Rabbiteen was unconvinced. “Oh, Angelo, why do you always blog so much about rulers and power? Everything’s emergent. The old white men on top are helpless idiots. They’re like foam on a tsunami. Can bacteria stop a bucket of bleach?”
“You’re naive,” said Angelo loftily. “Do you think it’s mere coincidence that we were contacted and guided by a heavy operator like Cody? You’re a key blogger on weird physics, and I—I rank with the world’s foremost citizen-journalists.”
“But Cody is just some blog commenter,” said Rabbiteen slowly. The frank lunacy of the Black Egg story made her uneasy. “Cody never seemed like a particularly helpful guy to me. He’s more like a snoop, a troll, and a snitch.”
“He’s just geeky, Rabbiteen. Cody doesn’t have a whole lot of human social skills.”
“On my blog he comes across like a stalker.”
“He told me he’s a veteran working physicist employed on black-ops projects by the federal government. A lonely old man whose whole life has been top-secret. I had to work hard at it, but I’ve won Cody over. He never had any trace of freedom in his life, except for the internet. He thinks of you and me as his most intimate friends.”
“Okay, fine,” said Rabbiteen. “Why not the Tonopah Test Range? If that makes you happy.”
But rather than smiling at her agreeability, Angelo was antsy. “I wish you hadn’t said that. Now you’ve got me all worried. What if Cody is lying to me? All that amazing physics data could be clever disinformation. Maybe he’s just some kind of crazy online pervert who, for whatever twisted reason—”
Rabbiteen aimed a brave smile at her friend’s tormented face. “Look, that sign says Tonopah! And there’s a nice little motel.”
Angelo instantly slewed the heavy hearse into the dark, empty parking lot. Despite the late hour, the motel office door yawned open, with a trapezoid of light on the gravel.
Springy on his sneakered feet, Angelo hopped out of the hearse and into the motel office. Stretching the travel kinks from her back, Rabbiteen noticed a dull glow in the valley beyond this ridge. That must be the whipped old mining town of Tonopah. An all-but-defunct burg like that shouldn’t be emitting so much flickering light and hot glare—oh. Tonopah was on fire.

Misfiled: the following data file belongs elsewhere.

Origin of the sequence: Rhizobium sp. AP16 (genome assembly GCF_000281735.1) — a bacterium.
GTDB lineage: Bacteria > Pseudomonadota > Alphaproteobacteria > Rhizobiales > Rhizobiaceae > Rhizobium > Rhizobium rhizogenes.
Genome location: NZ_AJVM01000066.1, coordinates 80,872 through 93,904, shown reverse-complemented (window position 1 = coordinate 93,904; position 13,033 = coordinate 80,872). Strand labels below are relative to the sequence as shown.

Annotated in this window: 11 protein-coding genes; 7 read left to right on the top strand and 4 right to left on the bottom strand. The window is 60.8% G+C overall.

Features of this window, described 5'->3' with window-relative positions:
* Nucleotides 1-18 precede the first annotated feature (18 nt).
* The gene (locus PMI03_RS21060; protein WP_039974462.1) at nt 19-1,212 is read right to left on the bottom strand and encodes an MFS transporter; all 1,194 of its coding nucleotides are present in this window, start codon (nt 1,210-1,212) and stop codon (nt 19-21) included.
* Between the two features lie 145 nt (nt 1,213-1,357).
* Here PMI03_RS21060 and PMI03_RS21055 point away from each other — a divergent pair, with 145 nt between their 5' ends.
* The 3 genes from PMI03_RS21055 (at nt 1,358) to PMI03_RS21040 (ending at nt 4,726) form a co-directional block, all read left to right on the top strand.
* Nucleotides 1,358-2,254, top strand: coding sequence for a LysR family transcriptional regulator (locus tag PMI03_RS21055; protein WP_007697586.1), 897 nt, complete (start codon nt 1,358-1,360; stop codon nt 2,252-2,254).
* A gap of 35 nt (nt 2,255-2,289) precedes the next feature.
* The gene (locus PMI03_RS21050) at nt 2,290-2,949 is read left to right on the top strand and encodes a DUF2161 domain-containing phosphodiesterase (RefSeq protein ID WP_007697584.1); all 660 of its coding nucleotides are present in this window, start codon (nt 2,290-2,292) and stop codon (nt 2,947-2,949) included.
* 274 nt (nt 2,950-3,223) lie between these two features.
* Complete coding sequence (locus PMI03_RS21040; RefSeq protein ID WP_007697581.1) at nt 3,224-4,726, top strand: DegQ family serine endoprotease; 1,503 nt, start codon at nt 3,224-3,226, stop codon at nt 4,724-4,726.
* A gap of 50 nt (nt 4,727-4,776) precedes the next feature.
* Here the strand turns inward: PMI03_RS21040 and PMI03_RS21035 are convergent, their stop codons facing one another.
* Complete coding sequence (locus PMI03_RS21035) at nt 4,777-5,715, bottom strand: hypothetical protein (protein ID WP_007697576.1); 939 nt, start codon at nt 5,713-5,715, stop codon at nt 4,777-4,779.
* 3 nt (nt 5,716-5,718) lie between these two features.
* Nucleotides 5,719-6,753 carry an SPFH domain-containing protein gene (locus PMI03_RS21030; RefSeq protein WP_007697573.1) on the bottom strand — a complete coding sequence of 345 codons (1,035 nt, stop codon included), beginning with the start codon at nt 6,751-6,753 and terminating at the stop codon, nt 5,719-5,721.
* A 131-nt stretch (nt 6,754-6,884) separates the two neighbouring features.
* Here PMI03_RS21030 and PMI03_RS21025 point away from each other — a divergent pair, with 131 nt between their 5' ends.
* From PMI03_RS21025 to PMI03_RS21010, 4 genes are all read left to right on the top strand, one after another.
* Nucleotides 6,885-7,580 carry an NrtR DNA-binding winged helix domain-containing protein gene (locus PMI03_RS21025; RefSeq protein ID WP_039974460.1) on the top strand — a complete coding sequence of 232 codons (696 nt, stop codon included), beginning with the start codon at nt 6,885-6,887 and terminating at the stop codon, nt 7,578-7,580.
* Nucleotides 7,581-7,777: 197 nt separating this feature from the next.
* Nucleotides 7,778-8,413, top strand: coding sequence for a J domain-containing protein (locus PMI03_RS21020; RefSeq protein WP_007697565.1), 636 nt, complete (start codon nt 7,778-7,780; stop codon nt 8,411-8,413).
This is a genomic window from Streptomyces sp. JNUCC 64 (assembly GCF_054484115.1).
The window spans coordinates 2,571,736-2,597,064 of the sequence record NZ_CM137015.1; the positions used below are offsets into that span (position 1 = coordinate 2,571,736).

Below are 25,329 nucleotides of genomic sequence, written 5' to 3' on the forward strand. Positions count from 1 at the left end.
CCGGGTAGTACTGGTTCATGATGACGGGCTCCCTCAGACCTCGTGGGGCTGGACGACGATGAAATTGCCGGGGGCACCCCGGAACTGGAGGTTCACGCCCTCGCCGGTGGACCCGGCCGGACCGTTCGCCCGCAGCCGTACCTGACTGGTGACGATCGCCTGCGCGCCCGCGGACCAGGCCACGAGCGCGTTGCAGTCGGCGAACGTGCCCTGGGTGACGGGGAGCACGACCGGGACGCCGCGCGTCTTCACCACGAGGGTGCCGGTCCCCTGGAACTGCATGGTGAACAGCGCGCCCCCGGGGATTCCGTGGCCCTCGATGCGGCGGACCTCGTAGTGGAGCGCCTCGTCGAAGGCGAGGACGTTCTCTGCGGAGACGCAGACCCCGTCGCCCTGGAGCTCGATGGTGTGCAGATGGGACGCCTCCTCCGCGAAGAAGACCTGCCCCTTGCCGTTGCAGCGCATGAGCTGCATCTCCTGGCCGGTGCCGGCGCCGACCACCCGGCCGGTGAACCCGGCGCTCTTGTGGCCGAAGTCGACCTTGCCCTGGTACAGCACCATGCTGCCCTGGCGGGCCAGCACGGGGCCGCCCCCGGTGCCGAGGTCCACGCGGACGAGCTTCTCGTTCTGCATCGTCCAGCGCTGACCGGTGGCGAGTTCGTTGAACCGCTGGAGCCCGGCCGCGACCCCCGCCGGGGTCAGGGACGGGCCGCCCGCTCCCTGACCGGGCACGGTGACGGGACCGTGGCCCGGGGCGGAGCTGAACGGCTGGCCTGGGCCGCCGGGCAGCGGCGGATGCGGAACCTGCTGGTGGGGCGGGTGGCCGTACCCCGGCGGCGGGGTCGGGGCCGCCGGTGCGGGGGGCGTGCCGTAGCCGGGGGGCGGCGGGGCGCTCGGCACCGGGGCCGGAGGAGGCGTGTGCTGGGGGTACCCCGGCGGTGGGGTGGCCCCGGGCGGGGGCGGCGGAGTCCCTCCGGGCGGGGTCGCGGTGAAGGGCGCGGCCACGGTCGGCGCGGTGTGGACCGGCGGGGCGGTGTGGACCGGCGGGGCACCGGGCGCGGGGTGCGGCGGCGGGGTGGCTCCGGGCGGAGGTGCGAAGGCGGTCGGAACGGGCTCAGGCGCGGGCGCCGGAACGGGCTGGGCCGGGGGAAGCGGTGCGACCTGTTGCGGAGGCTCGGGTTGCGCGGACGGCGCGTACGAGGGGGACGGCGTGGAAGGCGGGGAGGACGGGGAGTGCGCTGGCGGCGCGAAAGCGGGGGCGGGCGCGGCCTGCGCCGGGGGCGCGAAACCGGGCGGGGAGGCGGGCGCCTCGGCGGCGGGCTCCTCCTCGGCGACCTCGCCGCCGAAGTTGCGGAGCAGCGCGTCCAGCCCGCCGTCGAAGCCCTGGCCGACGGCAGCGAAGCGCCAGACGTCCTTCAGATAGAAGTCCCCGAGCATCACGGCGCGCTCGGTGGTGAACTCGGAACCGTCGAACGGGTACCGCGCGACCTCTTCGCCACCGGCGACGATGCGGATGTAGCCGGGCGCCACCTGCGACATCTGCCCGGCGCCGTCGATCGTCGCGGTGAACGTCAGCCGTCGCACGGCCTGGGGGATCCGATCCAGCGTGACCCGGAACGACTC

Squinting into the distance, Rabbiteen could make out motorcycles, buzzing Tonopah’s back streets like hornets. Some of the night-riders carried torches, leaving spark-spewing trails in the gloom.
“We don’t want to stay around here,” said Angelo, returning to her. Carefully, disturbingly, he wiped his feet on the gravel, leaving dark stains. Blood.
A vagrant breeze wafted whoops and screams across the dark hills.
“The owner’s been killed?” said Rabbiteen. Hollowness filled her chest. “Oh god, oh god, I don’t want to be slaughtered by psychos! I want to flash out with the Big Splat!”
“Don’t panic,” said Angelo, hugging her. “Don’t panic yet.” He stepped back and showed her a trophy tucked in the back of his belt. A forty-five automatic pistol. “You see, the owner was web-surfing. He had this handgun right next to his mouse—somebody lopped his head clean off while he was staring into his screen.” Angelo handed her the pistol, butt-first. “The clip’s full; that survival newbie never fired one shot in his own defense!”
Rabbiteen shuddered as she handled the weapon. Beyond the motel’s sordid lot, a pair of monster trucks bounced side by side down the two-lane highway, their multiple headlights beaming crazed jittering cones. “Maybe we shouldn’t go through Tonopah.”
“I’ll drive like a maniac, and you’ll fire wildly,” Angelo advised. “So it’ll be fine. Let me give you the précis on this Colt military automatic. As a survivalist, I’ve logged a lot of hours on this model. It’s easy except for the recoil. You hold it in both hands and gently squeeze the trigger. Try that.”
Off at the edge of the motel lot, Rabbiteen saw a suspicious shadow. Something looping, boiling, rippling like heat haze. The head lopper? She hastily squeezed off a shot. The pistol kicked upwards with a flash and a deafening bang. The window of a motel unit blew out with a musical crash of glass.